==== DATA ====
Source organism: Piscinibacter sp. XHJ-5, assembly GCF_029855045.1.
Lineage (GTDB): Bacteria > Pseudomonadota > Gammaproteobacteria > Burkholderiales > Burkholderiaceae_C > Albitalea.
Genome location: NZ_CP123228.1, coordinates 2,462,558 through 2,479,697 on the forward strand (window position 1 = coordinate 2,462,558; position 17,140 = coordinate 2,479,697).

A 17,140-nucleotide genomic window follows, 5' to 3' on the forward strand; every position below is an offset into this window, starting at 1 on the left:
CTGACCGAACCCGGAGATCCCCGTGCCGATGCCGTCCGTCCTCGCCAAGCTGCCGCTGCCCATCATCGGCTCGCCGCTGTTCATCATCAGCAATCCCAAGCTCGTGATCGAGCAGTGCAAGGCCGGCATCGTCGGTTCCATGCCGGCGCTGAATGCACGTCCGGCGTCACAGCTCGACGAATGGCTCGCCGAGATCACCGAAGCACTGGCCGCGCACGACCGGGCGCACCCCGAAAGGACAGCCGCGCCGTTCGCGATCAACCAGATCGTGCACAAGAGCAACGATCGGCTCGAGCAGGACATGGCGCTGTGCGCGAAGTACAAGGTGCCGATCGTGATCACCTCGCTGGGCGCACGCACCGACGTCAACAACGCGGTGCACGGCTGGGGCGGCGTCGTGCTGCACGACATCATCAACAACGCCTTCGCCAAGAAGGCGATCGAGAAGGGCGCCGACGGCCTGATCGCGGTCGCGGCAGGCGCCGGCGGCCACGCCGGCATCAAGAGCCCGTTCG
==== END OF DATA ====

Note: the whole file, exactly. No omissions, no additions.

Source organism: Piscinibacter sp. XHJ-5, assembly GCF_029855045.1.
Lineage (GTDB): Bacteria > Pseudomonadota > Gammaproteobacteria > Burkholderiales > Burkholderiaceae_C > Albitalea.
Genome location: NZ_CP123228.1, coordinates 2,462,558 through 2,479,697 on the forward strand (window position 1 = coordinate 2,462,558; position 17,140 = coordinate 2,479,697).

A 17,140-nucleotide genomic window follows, 5' to 3' on the forward strand; every position below is an offset into this window, starting at 1 on the left:
CTGACCGAACCCGGAGATCCCCGTGCCGATGCCGTCCGTCCTCGCCAAGCTGCCGCTGCCCATCATCGGCTCGCCGCTGTTCATCATCAGCAATCCCAAGCTCGTGATCGAGCAGTGCAAGGCCGGCATCGTCGGTTCCATGCCGGCGCTGAATGCACGTCCGGCGTCACAGCTCGACGAATGGCTCGCCGAGATCACCGAAGCACTGGCCGCGCACGACCGGGCGCACCCCGAAAGGACAGCCGCGCCGTTCGCGATCAACCAGATCGTGCACAAGAGCAACGATCGGCTCGAGCAGGACATGGCGCTGTGCGCGAAGTACAAGGTGCCGATCGTGATCACCTCGCTGGGCGCACGCACCGACGTCAACAACGCGGTGCACGGCTGGGGCGGCGTCGTGCTGCACGACATCATCAACAACGCCTTCGCCAAGAAGGCGATCGAGAAGGGCGCCGACGGCCTGATCGCGGTCGCGGCAGGCGCCGGCGGCCACGCCGGCATCAAGAGCCCGTTCG